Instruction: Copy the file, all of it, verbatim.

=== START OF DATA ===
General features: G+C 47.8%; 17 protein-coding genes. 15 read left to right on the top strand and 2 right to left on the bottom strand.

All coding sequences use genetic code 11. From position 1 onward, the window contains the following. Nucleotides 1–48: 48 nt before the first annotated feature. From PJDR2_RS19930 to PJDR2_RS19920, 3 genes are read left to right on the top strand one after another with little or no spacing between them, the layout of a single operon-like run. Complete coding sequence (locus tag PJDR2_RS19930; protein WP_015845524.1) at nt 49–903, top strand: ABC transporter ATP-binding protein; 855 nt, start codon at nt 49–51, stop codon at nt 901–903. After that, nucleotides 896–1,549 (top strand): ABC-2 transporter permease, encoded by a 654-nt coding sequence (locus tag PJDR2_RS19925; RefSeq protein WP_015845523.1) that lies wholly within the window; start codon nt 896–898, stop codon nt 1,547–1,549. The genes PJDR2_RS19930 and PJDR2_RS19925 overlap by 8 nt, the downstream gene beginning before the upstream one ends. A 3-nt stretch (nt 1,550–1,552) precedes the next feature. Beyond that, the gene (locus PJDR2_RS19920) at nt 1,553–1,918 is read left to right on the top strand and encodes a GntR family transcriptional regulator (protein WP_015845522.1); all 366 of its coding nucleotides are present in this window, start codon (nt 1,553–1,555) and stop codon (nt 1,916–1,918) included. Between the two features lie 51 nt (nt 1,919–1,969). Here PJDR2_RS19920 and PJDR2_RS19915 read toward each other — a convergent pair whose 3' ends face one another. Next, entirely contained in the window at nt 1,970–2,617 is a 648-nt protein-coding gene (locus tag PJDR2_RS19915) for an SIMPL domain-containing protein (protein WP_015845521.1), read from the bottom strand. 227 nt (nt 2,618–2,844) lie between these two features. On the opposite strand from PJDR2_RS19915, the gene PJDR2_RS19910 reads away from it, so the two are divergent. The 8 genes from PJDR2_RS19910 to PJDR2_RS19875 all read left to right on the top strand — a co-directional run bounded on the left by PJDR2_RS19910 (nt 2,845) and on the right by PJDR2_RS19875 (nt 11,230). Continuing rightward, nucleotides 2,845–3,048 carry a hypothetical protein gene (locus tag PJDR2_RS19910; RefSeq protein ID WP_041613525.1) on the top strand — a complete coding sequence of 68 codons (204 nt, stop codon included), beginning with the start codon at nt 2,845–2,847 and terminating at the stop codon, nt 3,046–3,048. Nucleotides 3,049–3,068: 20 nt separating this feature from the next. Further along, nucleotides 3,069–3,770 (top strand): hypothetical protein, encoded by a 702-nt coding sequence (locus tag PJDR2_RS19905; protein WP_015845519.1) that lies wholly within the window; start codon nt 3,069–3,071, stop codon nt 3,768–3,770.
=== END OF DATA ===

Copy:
General features: G+C 47.8%; 17 protein-coding genes. 15 read left to right on the top strand and 2 right to left on the bottom strand.

All coding sequences use genetic code 11. From position 1 onward, the window contains the following. Nucleotides 1–48: 48 nt before the first annotated feature. From PJDR2_RS19930 to PJDR2_RS19920, 3 genes are read left to right on the top strand one after another with little or no spacing between them, the layout of a single operon-like run. Complete coding sequence (locus tag PJDR2_RS19930; protein WP_015845524.1) at nt 49–903, top strand: ABC transporter ATP-binding protein; 855 nt, start codon at nt 49–51, stop codon at nt 901–903. After that, nucleotides 896–1,549 (top strand): ABC-2 transporter permease, encoded by a 654-nt coding sequence (locus tag PJDR2_RS19925; RefSeq protein WP_015845523.1) that lies wholly within the window; start codon nt 896–898, stop codon nt 1,547–1,549. The genes PJDR2_RS19930 and PJDR2_RS19925 overlap by 8 nt, the downstream gene beginning before the upstream one ends. A 3-nt stretch (nt 1,550–1,552) precedes the next feature. Beyond that, the gene (locus PJDR2_RS19920) at nt 1,553–1,918 is read left to right on the top strand and encodes a GntR family transcriptional regulator (protein WP_015845522.1); all 366 of its coding nucleotides are present in this window, start codon (nt 1,553–1,555) and stop codon (nt 1,916–1,918) included. Between the two features lie 51 nt (nt 1,919–1,969). Here PJDR2_RS19920 and PJDR2_RS19915 read toward each other — a convergent pair whose 3' ends face one another. Next, entirely contained in the window at nt 1,970–2,617 is a 648-nt protein-coding gene (locus tag PJDR2_RS19915) for an SIMPL domain-containing protein (protein WP_015845521.1), read from the bottom strand. 227 nt (nt 2,618–2,844) lie between these two features. On the opposite strand from PJDR2_RS19915, the gene PJDR2_RS19910 reads away from it, so the two are divergent. The 8 genes from PJDR2_RS19910 to PJDR2_RS19875 all read left to right on the top strand — a co-directional run bounded on the left by PJDR2_RS19910 (nt 2,845) and on the right by PJDR2_RS19875 (nt 11,230). Continuing rightward, nucleotides 2,845–3,048 carry a hypothetical protein gene (locus tag PJDR2_RS19910; RefSeq protein ID WP_041613525.1) on the top strand — a complete coding sequence of 68 codons (204 nt, stop codon included), beginning with the start codon at nt 2,845–2,847 and terminating at the stop codon, nt 3,046–3,048. Nucleotides 3,049–3,068: 20 nt separating this feature from the next. Further along, nucleotides 3,069–3,770 (top strand): hypothetical protein, encoded by a 702-nt coding sequence (locus tag PJDR2_RS19905; protein WP_015845519.1) that lies wholly within the window; start codon nt 3,069–3,071, stop codon nt 3,768–3,770.